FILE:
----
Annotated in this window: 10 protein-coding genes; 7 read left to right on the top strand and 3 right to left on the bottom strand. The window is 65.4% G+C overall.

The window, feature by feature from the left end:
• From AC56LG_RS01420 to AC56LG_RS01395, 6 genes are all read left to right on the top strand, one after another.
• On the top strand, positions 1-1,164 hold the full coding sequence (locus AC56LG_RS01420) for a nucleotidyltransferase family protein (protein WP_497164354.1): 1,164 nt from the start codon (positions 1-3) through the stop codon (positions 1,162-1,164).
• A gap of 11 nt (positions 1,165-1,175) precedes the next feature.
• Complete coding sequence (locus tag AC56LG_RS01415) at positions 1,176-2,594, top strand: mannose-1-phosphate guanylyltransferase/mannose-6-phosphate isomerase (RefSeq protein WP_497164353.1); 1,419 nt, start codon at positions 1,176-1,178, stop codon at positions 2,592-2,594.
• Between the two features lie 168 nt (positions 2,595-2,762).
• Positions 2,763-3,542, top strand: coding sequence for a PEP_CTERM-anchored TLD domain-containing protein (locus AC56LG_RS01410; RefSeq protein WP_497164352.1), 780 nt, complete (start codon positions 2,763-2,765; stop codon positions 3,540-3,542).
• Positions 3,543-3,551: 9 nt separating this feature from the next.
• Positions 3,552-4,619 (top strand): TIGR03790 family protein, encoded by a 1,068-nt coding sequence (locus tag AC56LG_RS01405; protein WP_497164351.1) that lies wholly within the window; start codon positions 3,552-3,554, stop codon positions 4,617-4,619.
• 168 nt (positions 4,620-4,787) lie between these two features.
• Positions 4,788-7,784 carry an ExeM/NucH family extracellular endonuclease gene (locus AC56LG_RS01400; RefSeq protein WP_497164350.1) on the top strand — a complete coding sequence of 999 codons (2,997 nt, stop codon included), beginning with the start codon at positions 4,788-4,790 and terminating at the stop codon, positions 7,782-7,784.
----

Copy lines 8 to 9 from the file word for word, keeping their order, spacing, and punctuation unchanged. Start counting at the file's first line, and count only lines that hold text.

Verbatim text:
• Positions 2,763-3,542, top strand: coding sequence for a PEP_CTERM-anchored TLD domain-containing protein (locus AC56LG_RS01410; RefSeq protein WP_497164352.1), 780 nt, complete (start codon positions 2,763-2,765; stop codon positions 3,540-3,542).
• Positions 3,543-3,551: 9 nt separating this feature from the next.